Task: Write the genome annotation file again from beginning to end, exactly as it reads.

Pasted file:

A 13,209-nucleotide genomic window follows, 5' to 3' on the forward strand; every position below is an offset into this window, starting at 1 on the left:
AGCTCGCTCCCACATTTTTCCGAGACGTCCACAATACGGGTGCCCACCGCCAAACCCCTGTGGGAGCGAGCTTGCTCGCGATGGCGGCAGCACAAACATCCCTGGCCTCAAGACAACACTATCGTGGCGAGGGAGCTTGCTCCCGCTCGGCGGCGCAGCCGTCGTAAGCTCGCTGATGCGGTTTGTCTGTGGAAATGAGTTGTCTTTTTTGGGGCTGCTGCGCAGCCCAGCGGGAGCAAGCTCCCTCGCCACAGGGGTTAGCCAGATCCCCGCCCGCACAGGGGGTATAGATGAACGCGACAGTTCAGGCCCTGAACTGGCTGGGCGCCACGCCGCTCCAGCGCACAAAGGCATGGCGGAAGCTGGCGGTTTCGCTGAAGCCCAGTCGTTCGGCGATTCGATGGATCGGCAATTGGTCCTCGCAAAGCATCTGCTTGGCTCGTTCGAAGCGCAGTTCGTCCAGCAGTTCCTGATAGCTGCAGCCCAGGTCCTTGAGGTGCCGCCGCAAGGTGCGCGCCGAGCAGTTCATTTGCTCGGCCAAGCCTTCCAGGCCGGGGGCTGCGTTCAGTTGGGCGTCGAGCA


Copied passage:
A 13,209-nucleotide genomic window follows, 5' to 3' on the forward strand; every position below is an offset into this window, starting at 1 on the left:
AGCTCGCTCCCACATTTTTCCGAGACGTCCACAATACGGGTGCCCACCGCCAAACCCCTGTGGGAGCGAGCTTGCTCGCGATGGCGGCAGCACAAACATCCCTGGCCTCAAGACAACACTATCGTGGCGAGGGAGCTTGCTCCCGCTCGGCGGCGCAGCCGTCGTAAGCTCGCTGATGCGGTTTGTCTGTGGAAATGAGTTGTCTTTTTTGGGGCTGCTGCGCAGCCCAGCGGGAGCAAGCTCCCTCGCCACAGGGGTTAGCCAGATCCCCGCCCGCACAGGGGGTATAGATGAACGCGACAGTTCAGGCCCTGAACTGGCTGGGCGCCACGCCGCTCCAGCGCACAAAGGCATGGCGGAAGCTGGCGGTTTCGCTGAAGCCCAGTCGTTCGGCGATTCGATGGATCGGCAATTGGTCCTCGCAAAGCATCTGCTTGGCTCGTTCGAAGCGCAGTTCGTCCAGCAGTTCCTGATAGCTGCAGCCCAGGTCCTTGAGGTGCCGCCGCAAGGTGCGCGCCGAGCAGTTCATTTGCTCGGCCAAGCCTTCCAGGCCGGGGGCTGCGTTCAGTTGGGCGTCGAGCA